CLEVELAND -- The Indians felt from the early days of Spring Training that they had the makings of something special this season. As Jason Giambi tossed away his bat and thrust his arms into the air on Tuesday night, the raucous Cleveland crowd showed that it believes now, too.
Progressive Field erupted as Giambi's walk-off home run in the bottom of the ninth disappeared deep into the lower deck beyond the right-field wall. Fans hugged in the stands, Michael Brantley jumped up and down on the field and the Indians emptied their dugout, stormed the field and celebrated a miraculous 5-4 victory over the White Sox.
"It's stuff you dream about," said Giambi, still out of breath after the mob scene in Cleveland.
The Indians have larger dreams in mind, and that is why this improbable win within an even more impossible season was so critical.
Cleveland has overcome so much this season to soar up the standings this September into the American League's second Wild Card seed, which they still hold with a one-game lead over Texas.
If one game could sum up a season, this was it. It was a roller coaster that began with a strong start from Ubaldo Jimenez and nearly ended when closer Chris Perez surrendered a pair of ninth-inning home runs to push the Tribe to the brink of a demoralizing defeat.
That outcome did not fit the script of this storybook season.
"That had to have been, by far, one of the more emotional wins that we've had," Indians first baseman Nick Swisher said. "Especially considering where we are in the running. If you lose that game, man, you never know what's going to happen. We're in that position right now where we've got to win out. We've got to win.
"I almost started crying when he hit that ball."
Giambi's blast off White Sox closer Addison Reed marked the 11th walk-off win of the season for the Indians, who have rattled off 10 wins in their past 12 games. It gave the 42-year-old slugger three pinch-hit homers this season, tying a franchise record most recently achieved by Ron Kittle in 1987. Cleveland collected its 13th consecutive win over Chicago and its sixth win against the White Sox in the last at-bat.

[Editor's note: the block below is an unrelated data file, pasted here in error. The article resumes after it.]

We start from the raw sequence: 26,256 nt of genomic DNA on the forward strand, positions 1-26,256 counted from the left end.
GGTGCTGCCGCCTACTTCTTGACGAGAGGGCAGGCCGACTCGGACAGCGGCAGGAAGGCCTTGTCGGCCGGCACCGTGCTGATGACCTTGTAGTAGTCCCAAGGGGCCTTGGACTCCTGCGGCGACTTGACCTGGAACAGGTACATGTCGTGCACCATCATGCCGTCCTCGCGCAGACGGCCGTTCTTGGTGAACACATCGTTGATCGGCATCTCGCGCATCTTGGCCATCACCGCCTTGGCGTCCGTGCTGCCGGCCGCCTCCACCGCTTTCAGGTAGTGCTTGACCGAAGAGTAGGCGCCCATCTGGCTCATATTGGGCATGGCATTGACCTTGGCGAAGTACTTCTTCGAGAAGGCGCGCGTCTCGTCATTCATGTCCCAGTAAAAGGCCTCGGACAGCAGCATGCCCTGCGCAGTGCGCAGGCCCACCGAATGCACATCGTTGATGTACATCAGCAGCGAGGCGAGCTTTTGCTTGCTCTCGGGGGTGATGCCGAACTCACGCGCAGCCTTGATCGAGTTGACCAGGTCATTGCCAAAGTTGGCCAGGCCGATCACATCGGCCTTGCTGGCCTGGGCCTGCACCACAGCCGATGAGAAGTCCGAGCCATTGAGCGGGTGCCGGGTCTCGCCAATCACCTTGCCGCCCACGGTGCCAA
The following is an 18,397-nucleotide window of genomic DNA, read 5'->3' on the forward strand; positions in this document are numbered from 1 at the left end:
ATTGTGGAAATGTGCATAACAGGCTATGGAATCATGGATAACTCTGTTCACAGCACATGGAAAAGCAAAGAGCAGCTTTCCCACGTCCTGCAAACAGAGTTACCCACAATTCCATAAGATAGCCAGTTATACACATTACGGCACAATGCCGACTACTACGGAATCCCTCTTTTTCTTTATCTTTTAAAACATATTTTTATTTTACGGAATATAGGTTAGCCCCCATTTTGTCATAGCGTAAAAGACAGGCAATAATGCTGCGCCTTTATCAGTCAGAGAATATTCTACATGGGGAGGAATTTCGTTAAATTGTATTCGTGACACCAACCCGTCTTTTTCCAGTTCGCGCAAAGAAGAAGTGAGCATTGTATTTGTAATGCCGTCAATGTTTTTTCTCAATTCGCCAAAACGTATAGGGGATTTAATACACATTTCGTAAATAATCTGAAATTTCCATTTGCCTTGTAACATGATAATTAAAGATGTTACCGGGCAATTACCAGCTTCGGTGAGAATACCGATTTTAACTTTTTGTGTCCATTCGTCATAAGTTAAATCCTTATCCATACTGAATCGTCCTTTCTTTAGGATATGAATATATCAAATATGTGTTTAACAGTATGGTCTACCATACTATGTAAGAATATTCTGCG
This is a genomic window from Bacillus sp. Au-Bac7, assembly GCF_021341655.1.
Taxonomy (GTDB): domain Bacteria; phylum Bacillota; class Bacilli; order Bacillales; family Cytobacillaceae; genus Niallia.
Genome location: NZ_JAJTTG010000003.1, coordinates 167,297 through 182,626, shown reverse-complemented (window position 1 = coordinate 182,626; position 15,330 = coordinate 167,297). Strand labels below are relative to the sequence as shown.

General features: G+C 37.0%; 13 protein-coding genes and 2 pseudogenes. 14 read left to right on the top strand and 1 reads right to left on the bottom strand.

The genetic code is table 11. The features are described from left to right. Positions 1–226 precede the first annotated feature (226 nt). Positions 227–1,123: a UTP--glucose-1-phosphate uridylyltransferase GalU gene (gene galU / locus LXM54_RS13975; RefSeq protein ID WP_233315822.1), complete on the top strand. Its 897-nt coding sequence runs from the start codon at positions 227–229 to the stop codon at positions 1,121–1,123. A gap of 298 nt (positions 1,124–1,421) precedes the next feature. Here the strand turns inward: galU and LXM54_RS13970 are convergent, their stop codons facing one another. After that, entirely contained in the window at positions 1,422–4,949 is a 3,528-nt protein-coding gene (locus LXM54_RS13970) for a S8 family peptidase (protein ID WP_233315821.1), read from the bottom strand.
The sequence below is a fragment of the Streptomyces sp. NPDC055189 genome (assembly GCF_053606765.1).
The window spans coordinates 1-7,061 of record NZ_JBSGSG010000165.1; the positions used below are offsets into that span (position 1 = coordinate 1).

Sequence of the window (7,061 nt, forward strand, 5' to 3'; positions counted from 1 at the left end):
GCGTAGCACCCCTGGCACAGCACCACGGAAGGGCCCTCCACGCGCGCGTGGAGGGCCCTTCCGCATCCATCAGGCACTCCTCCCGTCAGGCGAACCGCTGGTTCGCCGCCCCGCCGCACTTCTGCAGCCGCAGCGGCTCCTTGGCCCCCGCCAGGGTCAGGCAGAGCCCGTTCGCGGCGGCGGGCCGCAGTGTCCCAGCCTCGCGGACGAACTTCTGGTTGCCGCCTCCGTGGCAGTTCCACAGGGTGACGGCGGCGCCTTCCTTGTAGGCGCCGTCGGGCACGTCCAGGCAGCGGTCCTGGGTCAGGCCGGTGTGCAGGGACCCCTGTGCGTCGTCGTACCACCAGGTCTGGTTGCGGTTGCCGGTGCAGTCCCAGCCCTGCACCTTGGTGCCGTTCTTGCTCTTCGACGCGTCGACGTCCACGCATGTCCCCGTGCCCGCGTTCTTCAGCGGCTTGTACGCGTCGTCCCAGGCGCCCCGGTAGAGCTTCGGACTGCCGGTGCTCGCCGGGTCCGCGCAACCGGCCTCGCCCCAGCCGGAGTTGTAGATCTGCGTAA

Cleveland's magic number to clinch a Wild Card spot current sits at five.
With Chicago clinging to a 4-3 lead in the bottom of the ninth, Indians manager Terry Francona called upon Giambi with Michael Brantley standing on first base. Cleveland brought the veteran into the fold to be a leader within the clubhouse, but the Indians also had this exact situation in mind. Giambi might be long in years, but his swing is still long in power.
"He's always ready," Francona said. "And that's why he's playing this game, because he wants to win, and he's willing to do anything for anybody at anytime. Fortunately for us, sometimes it's when he steps in the batter's box."
Brantley stole second base and Giambi surveyed the shift and considered trying for a "dribbler to short," but everyone else in the stadium hoped, begged, prayed for more.
"I was on the top step with Tito," said second baseman Jason Kipnis, referring to Francona. "We were both like, 'One more time. One more time. Just lightning in a bottle. Come on. Get it one more time.'"
Giambi got a 1-1 slider that darted down toward his barrel, and he did not miss.
"Boy did he hit that ball," Francona marveled. "Wow."
"Oh my gosh," Swisher said with his eyes wide.
"He put such a great swing on that ball," Brantley said. "I was on second base, and as soon as he hit it, I knew it was a home run. I jumped up and down. I fist-pumped. The guys were making fun of me for how I reacted. I don't even remember hitting third base. I was so excited."
"Yeah, I ran into it," Giambi said with a grin. "God. There's nothing more special. That's what keeps you coming back every year."
As the baseball soared into the Cleveland night, nothing that preceded it mattered.
Jimenez gave the Indians 6 1/3 solid innings, striking out seven, allowing two runs, and now has a 1.86 ERA since the All-Star break. He was bailed out by Brantley, who launched a game-tying home run off White Sox lefty Hector Santiago in the seventh. Kipnis then gave the Tribe a short-lived 3-2 lead in the same frame with a run-scoring single off reliever Nate Jones.
Trying to nail down the win in the ninth, Perez turned and watched helplessly as Dayan Viciedo deposited one of his pitches over the wall in right field for a leadoff home run that tied the game at 3-3. Three hitters later, Alejandro De Aza belted an offering to deep right-center, giving Chicago a 4-3 advantage and causing the crowd to erupt in a chorus of boos. The closer, eyes fixed on the ground, trudged off the field.
"He was a little down and I gave him a big hug," Giambi said. "He's going to be a huge part of us all the way down the stretch. If we get an opportunity to play in the playoffs, we need him."
It will be easier for Perez to turn the page, and all of Cleveland for that matter, given the way Tuesday night ended.
Giambi tore around third base and stutter-stepped as he entered the bouncing mob that awaited him at home plate. He was doused in water and nearly lost his jersey as his teammates pulled, pushed and pummeled the latest player to step up and play hero. Kipnis jumped into Giambi's arms and, after breaking away from the pile, Giambi picked his manager up and embraced him in a bear hug.
It is moments such as these that make the Indians believe there is something special brewing.
"I've always felt that way," Francona said.
For Giambi, who has 19 seasons in the game, it was a home run he will cherish.
"It's the top of the world right now," Giambi said. "I don't even think I touched the ground."